Sony’s Minidisc was a format that briefly seemed like it might be the future, but that never really caught on commercially (neither did its rival, Phillips’ Digital Compact Cassette, or DCC). It was left behind totally as the MP3 player – and more specifically the iPod – became the standard portable music device. But I made quite good use of my Minidisc player. As a musician, I found the fact that I could mix down demos made on a Portastudio to a device that didn’t add significantly more noise to be its best point, this being an era when CD burners were still very expensive (at least to a student) and not every home computer had a CDRW drive. But I also liked the small size of the player (smaller than a cassette walkman, and way smaller than a CD walkman) and the ease with which I could make compilations. I never owned a single pre-recorded MD, but copied a large portion of my CD collection on to Minidisc for listening to on the move.

Anyway, this compilation featured a run of melancholy, jazzy piano songs: What’s New? by Sinatra, I Got it Bad and That Ain’t Good by Nat King Cole & George Shearing, I’m a Fool to Want You by Billie Holliday, then All Blues off Kind of Blue, then something by Tom Waits to aid the transition back to more modern music (probably Please Call Me, Baby off The Heart of Saturday Night). That little run was long enough to cover my journey home from the river, and the Sinatra and Nat King Cole tracks were the centrepiece of the sequence, two favourite songs off two favourite albums.

I Got it Bad is from Nat King Cole Sings/George Shearing Plays, from 1962, which is classic almost from first note to last. On this record, Nat and Shearing take on September Song, Pick Yourself Up, I Got it Bad, Let There Be Love (that’s just tracks 1-4!), A Beautiful Friendship and Fly Me to the Moon, but this is not an exercise in cynical audience-pandering and easy song choices. The arrangements of these songs, by Ralph Carmichael and Shearing, are stellar and give all the room required to Cole’s voice, a glorious baritone, rich and velvet-smooth but with a trace of huskiness to it, one of the most immediately recognisable in the history of popular music.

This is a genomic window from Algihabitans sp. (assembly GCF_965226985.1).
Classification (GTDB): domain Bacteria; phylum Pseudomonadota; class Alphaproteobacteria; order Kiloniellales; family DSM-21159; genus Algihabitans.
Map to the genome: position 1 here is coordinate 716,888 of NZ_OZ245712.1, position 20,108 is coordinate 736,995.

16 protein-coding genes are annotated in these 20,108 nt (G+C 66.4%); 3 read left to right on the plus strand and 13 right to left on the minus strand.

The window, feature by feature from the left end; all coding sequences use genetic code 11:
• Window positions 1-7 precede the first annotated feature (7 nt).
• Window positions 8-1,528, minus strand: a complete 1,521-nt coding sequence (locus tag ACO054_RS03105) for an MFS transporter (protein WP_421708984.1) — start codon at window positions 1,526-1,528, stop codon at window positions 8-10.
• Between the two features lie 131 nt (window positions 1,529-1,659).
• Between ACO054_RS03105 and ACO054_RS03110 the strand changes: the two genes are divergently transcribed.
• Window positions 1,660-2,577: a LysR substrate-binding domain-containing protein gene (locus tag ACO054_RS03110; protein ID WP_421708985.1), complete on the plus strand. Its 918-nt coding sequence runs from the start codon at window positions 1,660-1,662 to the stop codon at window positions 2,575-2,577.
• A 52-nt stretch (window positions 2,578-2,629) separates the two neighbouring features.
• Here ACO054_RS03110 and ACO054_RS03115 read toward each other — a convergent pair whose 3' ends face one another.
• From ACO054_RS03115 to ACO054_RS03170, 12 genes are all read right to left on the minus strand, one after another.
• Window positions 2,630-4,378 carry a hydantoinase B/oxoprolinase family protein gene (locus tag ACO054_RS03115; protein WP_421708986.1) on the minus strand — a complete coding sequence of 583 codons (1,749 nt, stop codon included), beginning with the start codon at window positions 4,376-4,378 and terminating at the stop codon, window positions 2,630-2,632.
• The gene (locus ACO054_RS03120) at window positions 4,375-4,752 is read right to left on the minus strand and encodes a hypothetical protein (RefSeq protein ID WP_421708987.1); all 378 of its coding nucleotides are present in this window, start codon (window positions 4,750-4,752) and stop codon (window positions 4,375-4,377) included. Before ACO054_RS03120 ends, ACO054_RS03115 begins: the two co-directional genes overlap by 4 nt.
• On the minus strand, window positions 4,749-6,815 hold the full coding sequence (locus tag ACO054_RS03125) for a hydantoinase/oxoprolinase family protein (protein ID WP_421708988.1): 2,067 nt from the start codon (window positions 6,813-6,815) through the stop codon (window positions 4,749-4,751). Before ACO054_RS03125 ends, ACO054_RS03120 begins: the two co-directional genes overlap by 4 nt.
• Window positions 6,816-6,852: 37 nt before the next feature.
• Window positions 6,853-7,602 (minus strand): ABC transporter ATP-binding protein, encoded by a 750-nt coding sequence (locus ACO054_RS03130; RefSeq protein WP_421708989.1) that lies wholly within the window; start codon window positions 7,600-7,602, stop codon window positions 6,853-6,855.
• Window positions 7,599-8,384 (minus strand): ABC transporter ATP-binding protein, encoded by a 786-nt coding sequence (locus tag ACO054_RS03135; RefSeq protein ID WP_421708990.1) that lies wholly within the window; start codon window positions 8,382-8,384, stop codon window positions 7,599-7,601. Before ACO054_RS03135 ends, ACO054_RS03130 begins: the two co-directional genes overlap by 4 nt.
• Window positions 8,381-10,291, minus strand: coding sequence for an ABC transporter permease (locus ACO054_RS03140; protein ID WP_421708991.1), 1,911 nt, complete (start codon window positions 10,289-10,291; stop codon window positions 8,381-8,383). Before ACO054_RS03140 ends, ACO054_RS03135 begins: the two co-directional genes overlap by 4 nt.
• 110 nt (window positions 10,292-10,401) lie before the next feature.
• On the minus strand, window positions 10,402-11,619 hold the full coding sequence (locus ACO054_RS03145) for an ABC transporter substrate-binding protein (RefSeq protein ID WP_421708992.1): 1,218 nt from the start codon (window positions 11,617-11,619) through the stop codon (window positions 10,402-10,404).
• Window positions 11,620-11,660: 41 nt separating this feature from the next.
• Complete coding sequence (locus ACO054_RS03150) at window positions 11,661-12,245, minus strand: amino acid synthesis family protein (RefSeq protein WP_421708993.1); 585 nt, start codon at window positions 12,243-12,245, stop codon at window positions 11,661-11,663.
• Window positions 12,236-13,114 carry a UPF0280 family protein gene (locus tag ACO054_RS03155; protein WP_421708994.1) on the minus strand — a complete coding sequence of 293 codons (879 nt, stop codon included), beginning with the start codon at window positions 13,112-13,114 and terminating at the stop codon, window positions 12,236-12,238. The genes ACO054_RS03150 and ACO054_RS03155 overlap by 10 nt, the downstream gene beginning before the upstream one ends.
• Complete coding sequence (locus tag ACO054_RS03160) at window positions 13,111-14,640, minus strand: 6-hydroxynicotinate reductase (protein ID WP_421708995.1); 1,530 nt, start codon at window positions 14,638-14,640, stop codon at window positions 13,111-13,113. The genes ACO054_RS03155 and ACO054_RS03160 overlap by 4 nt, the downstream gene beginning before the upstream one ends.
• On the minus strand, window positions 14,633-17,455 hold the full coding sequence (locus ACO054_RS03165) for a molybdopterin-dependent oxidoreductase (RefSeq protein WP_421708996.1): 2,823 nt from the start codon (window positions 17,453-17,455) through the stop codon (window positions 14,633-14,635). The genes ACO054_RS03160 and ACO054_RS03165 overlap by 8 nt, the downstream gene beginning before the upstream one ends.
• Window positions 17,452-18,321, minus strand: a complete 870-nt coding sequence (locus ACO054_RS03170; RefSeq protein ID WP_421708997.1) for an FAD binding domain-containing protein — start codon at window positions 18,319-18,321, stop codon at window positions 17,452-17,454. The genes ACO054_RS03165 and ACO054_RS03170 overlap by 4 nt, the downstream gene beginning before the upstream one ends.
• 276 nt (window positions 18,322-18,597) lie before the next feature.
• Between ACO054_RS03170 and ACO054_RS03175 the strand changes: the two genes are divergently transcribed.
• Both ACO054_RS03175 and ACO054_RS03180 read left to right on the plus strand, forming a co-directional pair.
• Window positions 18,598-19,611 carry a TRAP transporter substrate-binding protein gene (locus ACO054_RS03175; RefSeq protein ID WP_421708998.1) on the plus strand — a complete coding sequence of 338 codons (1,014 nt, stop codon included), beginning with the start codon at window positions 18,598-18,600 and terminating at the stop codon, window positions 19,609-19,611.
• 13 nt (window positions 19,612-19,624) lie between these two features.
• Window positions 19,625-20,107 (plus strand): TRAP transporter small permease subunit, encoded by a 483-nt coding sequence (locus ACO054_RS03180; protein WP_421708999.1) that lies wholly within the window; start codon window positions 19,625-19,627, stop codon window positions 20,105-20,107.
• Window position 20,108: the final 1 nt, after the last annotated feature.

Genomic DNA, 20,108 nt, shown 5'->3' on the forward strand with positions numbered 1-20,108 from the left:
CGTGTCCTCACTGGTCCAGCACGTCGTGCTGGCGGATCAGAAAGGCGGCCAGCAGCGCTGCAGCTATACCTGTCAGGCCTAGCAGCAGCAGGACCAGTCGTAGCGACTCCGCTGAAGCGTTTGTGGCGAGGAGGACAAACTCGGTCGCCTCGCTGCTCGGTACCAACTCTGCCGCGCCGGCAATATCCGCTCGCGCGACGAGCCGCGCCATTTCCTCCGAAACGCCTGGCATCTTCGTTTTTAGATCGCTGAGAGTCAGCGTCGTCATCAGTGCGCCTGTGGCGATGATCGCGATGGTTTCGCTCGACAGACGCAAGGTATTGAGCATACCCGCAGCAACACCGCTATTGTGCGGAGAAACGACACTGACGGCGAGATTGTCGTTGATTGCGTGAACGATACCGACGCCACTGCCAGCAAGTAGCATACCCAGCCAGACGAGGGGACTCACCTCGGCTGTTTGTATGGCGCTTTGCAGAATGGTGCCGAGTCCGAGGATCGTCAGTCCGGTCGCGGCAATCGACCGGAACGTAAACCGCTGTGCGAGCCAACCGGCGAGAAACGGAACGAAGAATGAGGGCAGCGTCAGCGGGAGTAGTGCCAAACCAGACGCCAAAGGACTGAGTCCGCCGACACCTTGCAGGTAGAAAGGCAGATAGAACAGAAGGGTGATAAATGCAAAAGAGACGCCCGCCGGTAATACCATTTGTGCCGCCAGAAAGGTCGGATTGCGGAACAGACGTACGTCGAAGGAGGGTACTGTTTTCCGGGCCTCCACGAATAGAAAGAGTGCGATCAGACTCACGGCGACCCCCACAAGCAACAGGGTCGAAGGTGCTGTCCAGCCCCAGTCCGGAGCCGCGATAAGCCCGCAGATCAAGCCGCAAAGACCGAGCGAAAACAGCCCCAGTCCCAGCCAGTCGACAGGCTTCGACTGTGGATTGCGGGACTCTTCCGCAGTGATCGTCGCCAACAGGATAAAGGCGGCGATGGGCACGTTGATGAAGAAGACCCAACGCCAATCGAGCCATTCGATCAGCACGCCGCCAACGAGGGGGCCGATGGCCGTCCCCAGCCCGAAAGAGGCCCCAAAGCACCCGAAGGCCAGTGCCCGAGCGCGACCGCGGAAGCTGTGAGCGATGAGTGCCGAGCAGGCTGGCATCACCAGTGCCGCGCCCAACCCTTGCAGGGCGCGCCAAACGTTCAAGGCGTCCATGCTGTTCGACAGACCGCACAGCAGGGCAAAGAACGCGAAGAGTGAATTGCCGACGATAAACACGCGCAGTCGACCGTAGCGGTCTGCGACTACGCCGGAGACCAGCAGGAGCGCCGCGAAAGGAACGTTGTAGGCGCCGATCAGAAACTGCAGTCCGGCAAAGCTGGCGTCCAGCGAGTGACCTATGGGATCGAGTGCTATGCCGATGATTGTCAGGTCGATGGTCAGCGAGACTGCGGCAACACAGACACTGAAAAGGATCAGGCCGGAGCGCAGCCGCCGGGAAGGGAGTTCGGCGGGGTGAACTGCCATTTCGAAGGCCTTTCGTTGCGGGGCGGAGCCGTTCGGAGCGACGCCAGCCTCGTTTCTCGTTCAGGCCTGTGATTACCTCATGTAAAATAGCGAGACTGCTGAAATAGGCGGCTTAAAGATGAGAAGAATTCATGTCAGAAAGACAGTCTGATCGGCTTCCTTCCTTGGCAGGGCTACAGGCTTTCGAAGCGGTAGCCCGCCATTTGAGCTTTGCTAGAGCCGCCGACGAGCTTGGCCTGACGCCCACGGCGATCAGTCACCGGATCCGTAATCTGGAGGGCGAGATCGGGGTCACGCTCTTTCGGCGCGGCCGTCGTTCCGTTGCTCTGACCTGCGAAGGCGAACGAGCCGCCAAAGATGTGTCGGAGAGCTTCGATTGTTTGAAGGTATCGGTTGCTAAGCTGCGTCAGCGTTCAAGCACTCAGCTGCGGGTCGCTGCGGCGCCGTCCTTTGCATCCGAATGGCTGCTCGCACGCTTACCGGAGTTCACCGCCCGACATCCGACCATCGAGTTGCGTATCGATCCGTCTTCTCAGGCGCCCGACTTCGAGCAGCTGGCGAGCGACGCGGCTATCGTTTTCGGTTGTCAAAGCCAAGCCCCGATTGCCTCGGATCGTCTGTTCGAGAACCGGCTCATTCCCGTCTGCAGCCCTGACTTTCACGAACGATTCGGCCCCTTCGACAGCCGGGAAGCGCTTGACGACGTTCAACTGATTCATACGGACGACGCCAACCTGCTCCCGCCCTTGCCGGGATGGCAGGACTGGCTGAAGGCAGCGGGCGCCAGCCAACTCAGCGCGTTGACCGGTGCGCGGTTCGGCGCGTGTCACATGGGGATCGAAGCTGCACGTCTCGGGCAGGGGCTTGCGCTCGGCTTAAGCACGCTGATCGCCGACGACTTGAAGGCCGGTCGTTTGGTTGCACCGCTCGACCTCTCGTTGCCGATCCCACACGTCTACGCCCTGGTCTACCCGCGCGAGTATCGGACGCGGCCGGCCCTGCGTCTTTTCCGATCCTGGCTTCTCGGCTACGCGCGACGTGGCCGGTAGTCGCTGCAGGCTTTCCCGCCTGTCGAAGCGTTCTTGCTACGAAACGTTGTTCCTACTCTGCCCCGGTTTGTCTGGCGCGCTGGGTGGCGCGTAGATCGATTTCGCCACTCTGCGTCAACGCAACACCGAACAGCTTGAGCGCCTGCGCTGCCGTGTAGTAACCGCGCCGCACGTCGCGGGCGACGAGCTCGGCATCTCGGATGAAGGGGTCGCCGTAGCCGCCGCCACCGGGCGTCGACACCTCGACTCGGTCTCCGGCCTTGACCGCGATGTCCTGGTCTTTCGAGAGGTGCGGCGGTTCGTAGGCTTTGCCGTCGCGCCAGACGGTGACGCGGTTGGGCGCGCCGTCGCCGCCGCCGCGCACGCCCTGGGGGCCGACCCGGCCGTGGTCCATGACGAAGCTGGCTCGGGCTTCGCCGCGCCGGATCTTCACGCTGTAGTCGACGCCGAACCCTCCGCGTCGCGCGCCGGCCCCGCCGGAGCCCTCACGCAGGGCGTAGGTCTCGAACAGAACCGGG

As good as Cole is – as endlessly listenable as he is – for me the highlights of September Song, the opening track, are found in the arrangement and the piano playing of George Shearing, a Londoner, blind from birth, who moved to the States in the late 1940s and who died two years ago at 91. Shearing is famous for his ‘Shearing voicings’, a rhythmic-unison, block-chord technique, where he plays the melody with left and right hands, emphasising the left slightly, carrying the chord in the right hand underneath the top line, leaving the left free to play the melody line (and a chord-defining root note if necessary, when performing without a bass player).

Shearing did not invent this technique, but he made it his own (in much the same way Hendrix didn’t invent the E7#9, but if you say ‘Hendrix chord’, any guitarist who’s been playing more than five minutes will know what you mean), and it’s immediately in evidence on September Song, recurring again and again over the album, interspersed with the tinkling, high-register melodic runs (which seem to move around the stereo field, suggesting a very wide stereo miking of the piano,  but I may be imagining this) that along with the locked-hands Shearing voicings seem to define his piano style. There’s always something new to hear in Shearing’s playing of these songs, there’s always more spaces being filled with little details you never noticed before.

Shearing and his quintet (a big hand especially for Emil Richards on vibes and Shelly Manne on drums) are superb, but Carmichael’s string arrangements contribute an awful lot to the record’s success. It’s not much of an innovation to make an arrangement busier during choruses and middle eights, but Carmichael’s string lines during the ‘Oh, the days dwindle down’ section take the listener through increasingly troubled terrain, seeming to accelerate with the anxious chord changes, and Cole’s increasingly worried vocal, becoming almost horribly tense. And then we land suddenly back in the reassuring verse, the strings gone and the Shearing voicings return, while Cole reassures us that however few are the precious days that remain, he’ll spend them with us.

Have a great September, everyone!


George Shearing (left), Nat Cole (right)